Implications of Tax Bill for New Era in Taxation


The tax bill soon to be tabled for legislators has invoked public interest and an animated debate. With a focus on taxation and accounting reporting, Temesgen Worku, (t.w.bezabih@vu.nl) senior lecturer at the Department of Accounting & Finance, Addis Abeba University, and a PhD candidate at Vrije University Amsterdam, The Netherlands, examines the “Ins, Outs and Nowheres” of the bill.


A Renewable World on the Horizon

Has the global economy reached a juncture to depart from its entrenched use of fossil fuels, in order to power its many activities? Seble Samuel, an Ethiopian-Canadian geographer and anthropologist, who covers climate change and social vulnerability issues, and Amrita Dass, an environmental scientist from Trinidad and Tobago, believe it has. They argue that, with several breakthroughs in world governance, a fossil fuel free economy is finally within reach.


A Tale of Two Debt Write-Downs

At the end of 2015, Greece’s public debt was 176pc of GDP, while Japan’s debt ratio was 248pc. Neither government will ever repay all they owe. Write-offs and monetization are inevitable, putting both countries in a sort of global vanguard, writes Adair Turner, chairman of the Institute for New Economic Thinking and former Chairman of the UK Financial Services Authority.


Energy Distribution Snag

Ethiopia has to focus on its power distribution infrastructure as it defines the future economic path, argues Tigabu Atalo, a power, energy and infrastructure consultant. This calls for a policy review, he suggests in this commentary.  


Structural Limits to Emerging Market Growth

Emerging markets can only recover from the current growth downfall through structural adjustment, argues Michael Spence, a Nobel Laureate and Professor of Economics at New York University, United States. Unattended, Spence sees this leading to global growth divergence.


Globalization Can Still Deliver

Only collective action render a globalization that can deliver to all, argues David Lipton, first Deputy Managing Director of the International Monetary Fund (IMF). The job is too complex for countries to do it alone, he emphasizes in this commentary.


From Rocks to Industries

Improving the investment climate and business support systems is vital to leverage Africa’s natural resources for industrailization, argues Pietro Toigo, chief macroeconomist at the African Natural Resources Center (ANRC). Botswana and Nigeria could serve as examples on how this can be done, he notes in this commentary.


Fighting the Next Global Financial Crisis

Financial regulators should focus on structural fundamentals, rather than changing narratives, if they are to avoid the next financial crisis, argues Robert Shiller, professor of Economics at the University of Yale, United States. Regulation by anticipation of future crisis the best way available, he suggests in this commentary.


Reconciling Narratives of Global Growth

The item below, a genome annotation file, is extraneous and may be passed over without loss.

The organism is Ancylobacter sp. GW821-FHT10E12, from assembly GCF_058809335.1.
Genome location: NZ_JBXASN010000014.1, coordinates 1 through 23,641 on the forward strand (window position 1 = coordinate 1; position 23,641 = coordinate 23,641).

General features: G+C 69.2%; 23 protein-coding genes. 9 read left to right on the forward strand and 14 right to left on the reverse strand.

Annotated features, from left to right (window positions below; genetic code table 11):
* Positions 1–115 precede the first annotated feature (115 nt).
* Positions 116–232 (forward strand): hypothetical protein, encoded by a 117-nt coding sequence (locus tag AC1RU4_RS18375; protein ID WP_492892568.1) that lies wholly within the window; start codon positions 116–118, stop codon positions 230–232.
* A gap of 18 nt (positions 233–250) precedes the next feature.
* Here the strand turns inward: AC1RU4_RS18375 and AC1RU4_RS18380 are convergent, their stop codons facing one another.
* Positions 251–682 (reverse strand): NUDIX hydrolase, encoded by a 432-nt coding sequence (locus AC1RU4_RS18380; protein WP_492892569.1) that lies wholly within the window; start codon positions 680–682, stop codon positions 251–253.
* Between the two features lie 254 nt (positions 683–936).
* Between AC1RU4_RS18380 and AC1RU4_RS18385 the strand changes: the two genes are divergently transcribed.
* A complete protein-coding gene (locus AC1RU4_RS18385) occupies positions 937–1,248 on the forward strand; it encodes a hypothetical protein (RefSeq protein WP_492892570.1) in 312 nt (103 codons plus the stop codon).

The varying narratives on global growth do not necessarily contradict each other, reflects Mohammed El-Erian, chief economic adviser of Allianz, a multinational financial services provider. Reconciling the narratives is key to craft effective policies, he argues in this commentary.


Global Growth Slump

The feeling that the global economy is witnessing a new normal is self-defeating, argues Nouriel Roubini, a professor of economics at the New York University, United States. The time calls for aggressive reforms in economic structures and trade systems, he suggests in this commentary submitted to Fortune by Project Syndicate.


How to Choose the Next Chairperson of the African Union

Choosing the next chairperson of the African Union Commission (AUC) should be done in a transparent and consultative way, argues Abdul Mohammed, a regional political analyst. The focus has to be on finding a chief executive who rightly represents the continent’s vision and aspiration, he reflects in this commentary.  


Time for Public Transport in Meqelle

Economic and social rationales provide justification for Meqelle to have a public transport system, argue Mesele Atsbeha – meseleagw@yahoo.com – a geoinformatics expert, and Tsehaye Zemenfes – tsehaye@gmail.com – a pharmaceutical expert. The city should not be left to face the challenges that Addis Abeba experiences, they argue in this commentary.


Why Equality in Education Matters

Redressing inequality is education is the best way to level the global economic playing field, argues Brad Brasseur -br.brasseur@gmail.com – an international development specialist with extended experience in education programmes. But one size of solution does not fit all, he reflects in this commentary.


Egypt’s Meddling in Ethiopia’s Backyard

Ethiopia may have had a besieged mindset of Egypt’s intent to keep it busy from its course for far too long. Despite official accord, recent visits by its high level delegation to Mogadishu and Hargessa should raise eyebrows among Ethiopians, argues this writer whose identity Fortune withheld upon request.


Rewriting African Capitalism

It is only through involving Africas private sector that the continent’s growth could be sustained, argues Tony Elumelu, chairman of Heirs Holdings. Moving away from primary product export and towards comprehensive value-addition is the best starting point, Elumelu reflects in this commentary.


Universal Healthcare is Smart Economics

Mobilising domestic resources for healthcare needs policy attention, argues Ngozi Okonjo-Iweala (PhD), chair of the Board of Gavi, a vaccine alliance. Relying on external resources has its pitfalls, Okonjo-Iweala, who formerly was the finance minister of Nigeria, reflects in this commentary.


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